I'm a bit confused about electrochemical gradients of sodium and potassium ions. They have similar concentrations and are kind of similar ions but their distribution is different across the membrane. If that is true why they cross membrane. Why don't these gradients somehow cancel out? Why is there even need for sodium to enter the cytosol when potassium ions which are also positive are already inside?

  • 2
    $\begingroup$ While there is a good chance that you'll get a good answer here, I suspect that you might actually have better luck on Biology.SE. $\endgroup$
    – airhuff
    Apr 30, 2017 at 17:39
  • $\begingroup$ Simple osmosis. $\endgroup$
    – Mithoron
    Apr 30, 2017 at 18:15

1 Answer 1


In order to understand why this happens, you have to recall the permeability characteristics of the plasma membrane. It seems that the movement of ions to and fro the cystol is counterproductive however this is not so. Actually there is unequal distribution of ions in the extracellular fluid and cytosol

Extracellular fluid is rich in Na+ and chloride ions (Cl–). In cytosol, however, the main cation is K+, and the two dominant anions are phosphates attached to molecules, such as the three phosphates in ATP, and amino acids in proteins.

Differences in intracellular and extracellular concentrations of ions result primarily from:

  1. the Na +/K + pump and
  2. the permeability characteristics of the plasma membrane.

Ions pass through the plasma membrane through ion channels. The two major types of ion channels are leak channels and gated ion channels.

i. Leak Channels

Leak channels, or non-gated ion channels, are always open and are responsible for the permeability of the plasma membrane to ions when the plasma membrane is unstimulated, or at rest. The plasma membrane is more permeable to K +and Cl- and much less permeable to Na+ because there are many more K + and Cl- leak channels than Na+ leak channels in the plasma membrane. Because the plasma membrane typically has more K+ leak channels than Na+ leak channels, the number of potassium ions that diffuse down their concentration gradient out of the cell into the ECF extracellular fluid ECF is greater than the number of sodium ions that diffuse down their concentration gradient from the ECF into the cell. See below

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The plasma membrane is relatively permeable to K + and much less permeable to Na + and to negatively charged molecules found inside of the cell. Consequently, positively charged K + tend to diffuse out of the cell through K + leak channels, leaving the negatively charged molecules behind, thus polarizing the membrane. The membrane is at equilibrium when the tendency for K + to diffuse out of the cell is resisted by the negative charge of the molecules inside the cell.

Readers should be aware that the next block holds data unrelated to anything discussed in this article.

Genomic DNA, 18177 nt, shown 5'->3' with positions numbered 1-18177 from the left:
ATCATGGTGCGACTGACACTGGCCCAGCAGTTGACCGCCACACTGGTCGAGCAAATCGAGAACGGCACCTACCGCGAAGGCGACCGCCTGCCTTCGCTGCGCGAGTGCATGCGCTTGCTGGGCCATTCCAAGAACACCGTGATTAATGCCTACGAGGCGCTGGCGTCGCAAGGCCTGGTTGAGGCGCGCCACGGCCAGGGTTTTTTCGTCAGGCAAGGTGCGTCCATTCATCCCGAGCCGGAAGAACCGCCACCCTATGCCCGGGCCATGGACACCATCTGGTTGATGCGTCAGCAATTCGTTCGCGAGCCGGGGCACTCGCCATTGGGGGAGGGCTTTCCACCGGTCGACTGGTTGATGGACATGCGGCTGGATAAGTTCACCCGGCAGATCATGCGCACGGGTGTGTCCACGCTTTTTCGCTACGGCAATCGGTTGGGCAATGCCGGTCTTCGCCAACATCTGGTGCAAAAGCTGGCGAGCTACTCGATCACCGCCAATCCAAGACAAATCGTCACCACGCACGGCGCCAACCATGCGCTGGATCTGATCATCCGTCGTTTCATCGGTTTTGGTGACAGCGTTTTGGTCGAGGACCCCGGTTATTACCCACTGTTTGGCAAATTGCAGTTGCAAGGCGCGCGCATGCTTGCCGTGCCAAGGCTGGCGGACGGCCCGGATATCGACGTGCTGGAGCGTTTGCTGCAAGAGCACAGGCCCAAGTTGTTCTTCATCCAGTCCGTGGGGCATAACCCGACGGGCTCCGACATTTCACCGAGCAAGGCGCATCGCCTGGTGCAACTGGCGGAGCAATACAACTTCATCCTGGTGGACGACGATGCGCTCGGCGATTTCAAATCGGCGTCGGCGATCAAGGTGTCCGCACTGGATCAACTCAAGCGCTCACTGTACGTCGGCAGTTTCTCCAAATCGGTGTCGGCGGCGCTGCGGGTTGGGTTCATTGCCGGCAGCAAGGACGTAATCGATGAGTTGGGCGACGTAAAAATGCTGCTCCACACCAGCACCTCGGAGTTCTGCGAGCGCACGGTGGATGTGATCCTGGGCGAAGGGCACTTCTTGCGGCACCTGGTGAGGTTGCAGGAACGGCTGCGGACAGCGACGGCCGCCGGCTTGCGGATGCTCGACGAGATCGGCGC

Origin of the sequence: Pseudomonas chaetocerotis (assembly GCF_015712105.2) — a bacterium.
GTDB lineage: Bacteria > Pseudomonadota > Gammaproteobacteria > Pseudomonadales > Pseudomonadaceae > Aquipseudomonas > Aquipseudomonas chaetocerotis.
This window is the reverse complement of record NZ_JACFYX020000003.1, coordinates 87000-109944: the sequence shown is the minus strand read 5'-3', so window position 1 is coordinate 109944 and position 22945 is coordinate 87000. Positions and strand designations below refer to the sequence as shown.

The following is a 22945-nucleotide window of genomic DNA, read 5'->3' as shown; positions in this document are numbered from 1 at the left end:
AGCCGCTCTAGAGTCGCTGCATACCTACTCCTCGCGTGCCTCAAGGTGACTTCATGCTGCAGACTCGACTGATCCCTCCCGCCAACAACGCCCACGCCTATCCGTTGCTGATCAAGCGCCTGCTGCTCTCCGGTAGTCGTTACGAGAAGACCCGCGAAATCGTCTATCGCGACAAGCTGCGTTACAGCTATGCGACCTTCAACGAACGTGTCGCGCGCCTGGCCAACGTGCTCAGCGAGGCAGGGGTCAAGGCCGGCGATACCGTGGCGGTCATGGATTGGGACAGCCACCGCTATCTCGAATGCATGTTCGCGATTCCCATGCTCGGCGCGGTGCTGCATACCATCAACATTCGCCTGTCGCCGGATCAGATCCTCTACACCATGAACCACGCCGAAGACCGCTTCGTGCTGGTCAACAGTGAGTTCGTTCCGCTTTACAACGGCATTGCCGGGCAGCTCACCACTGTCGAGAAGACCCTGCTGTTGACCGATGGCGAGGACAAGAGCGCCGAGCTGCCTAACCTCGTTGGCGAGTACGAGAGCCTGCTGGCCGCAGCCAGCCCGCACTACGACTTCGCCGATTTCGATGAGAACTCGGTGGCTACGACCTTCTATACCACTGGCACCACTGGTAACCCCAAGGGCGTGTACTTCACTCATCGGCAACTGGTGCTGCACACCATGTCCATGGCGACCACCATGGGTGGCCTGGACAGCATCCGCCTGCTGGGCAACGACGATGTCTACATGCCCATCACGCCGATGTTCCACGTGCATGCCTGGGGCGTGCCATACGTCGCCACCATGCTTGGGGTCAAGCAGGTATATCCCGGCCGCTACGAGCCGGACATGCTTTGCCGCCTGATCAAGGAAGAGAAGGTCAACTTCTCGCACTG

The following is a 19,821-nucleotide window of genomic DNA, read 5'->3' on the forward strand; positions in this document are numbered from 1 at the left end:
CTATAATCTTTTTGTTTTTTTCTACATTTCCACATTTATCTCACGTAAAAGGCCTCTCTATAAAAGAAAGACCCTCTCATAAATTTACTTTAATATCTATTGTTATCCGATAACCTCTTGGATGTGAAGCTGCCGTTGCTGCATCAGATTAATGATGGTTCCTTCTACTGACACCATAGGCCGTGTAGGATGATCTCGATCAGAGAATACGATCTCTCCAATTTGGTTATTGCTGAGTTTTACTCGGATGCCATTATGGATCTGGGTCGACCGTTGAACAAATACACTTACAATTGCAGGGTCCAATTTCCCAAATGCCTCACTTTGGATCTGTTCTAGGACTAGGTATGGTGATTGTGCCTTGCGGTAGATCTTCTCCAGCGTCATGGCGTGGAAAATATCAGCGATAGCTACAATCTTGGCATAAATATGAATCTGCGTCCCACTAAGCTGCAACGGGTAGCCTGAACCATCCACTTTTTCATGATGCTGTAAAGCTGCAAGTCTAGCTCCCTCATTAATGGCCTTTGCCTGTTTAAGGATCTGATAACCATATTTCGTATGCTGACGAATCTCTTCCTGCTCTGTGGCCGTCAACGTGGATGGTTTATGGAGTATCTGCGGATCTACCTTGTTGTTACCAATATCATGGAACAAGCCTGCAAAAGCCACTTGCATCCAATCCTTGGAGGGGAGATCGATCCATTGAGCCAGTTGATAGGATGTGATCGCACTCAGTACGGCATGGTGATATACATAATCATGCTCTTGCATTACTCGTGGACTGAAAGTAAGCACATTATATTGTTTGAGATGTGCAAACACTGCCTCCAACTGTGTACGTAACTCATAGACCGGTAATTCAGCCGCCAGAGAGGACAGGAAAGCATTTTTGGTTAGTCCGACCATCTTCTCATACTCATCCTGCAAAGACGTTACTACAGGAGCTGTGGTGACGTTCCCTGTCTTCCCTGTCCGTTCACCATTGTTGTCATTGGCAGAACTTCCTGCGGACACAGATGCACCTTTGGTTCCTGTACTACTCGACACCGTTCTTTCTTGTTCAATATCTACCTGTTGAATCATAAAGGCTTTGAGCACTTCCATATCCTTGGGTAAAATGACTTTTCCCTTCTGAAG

ii. Gated Ion Channels

These channels open and close in response to small voltage changes across the plasma membrane. The movement of ions into or out of the cell changes the charge difference across the plasma. membrane, which causes voltage-gated ion channels to open or close. Voltage-gated channels specific for Na+ and K + are most numerous in electrically excitable tissues

The Na+/K+ Pump

The differences in K + and Na + concentrations across the plasma membrane are maintained primarily by the action of the Na + –K + pump. Through active transport, the Na+/K + pump moves K+ and Na+ through the plasma membrane against their concentration gradients. Potassium ions are transported into the cell, increasing the concentration of K + inside the cell, and Na + are transported out of the cell, increasing the concentration of Na + outside the cell. Approximately three Na+ are transported out of the cell and two K + are transported into the cell for each ATP molecule used. These pumps help maintain the resting membrane potential by pumping out Na+ as fast as it leaks in. At the same time, the Na+/K+ ATPases bring in K+.

In summary it is important to note, there is uneven distribution of ions in and outside the cytosol. Because the plasma membrane has more K+ leak channels than Na+ leak channels, the number of K+ ions that leave the cell is greater than the number of Na+ ions that enter the cell. As more and more K+ ions leave the cell, the inside of the membrane becomes increasingly negative and the outside of the membrane becomes increasingly positive. The inability of most anions to leave the cell also contributes to the negativity of the resting membrane potential. These trapped anions cannot follow K+ out of the cell because they are attached to non-diffusible molecules such as ATP and large proteins.

Nevertheless, sodium ions do slowly diffuse inward, down their concentration gradient. If not controlled, such inward leakage of Na+ would eventually destroy the resting membrane potential. The small inward Na+ leak and outward K+ leak are offset by the Na+/K+ ATPases (sodium pump)

This diffusion accross the plasma membrane is necessary because:

  1. There is uneven distribution of ions which needs to be corrected.

  2. The characteristics of the plasma membrane has lot to do with how transport of substances occur ( It is important to note that not only ions use this path, other substances vital for cell growth have to use this path as well, therefore strict control is necessary)

Hope this helps


  1. Anatomy and Physiology (Seely)

  2. Principles of Anatomy and Physiology (G. Tortora, B. Derrickson)


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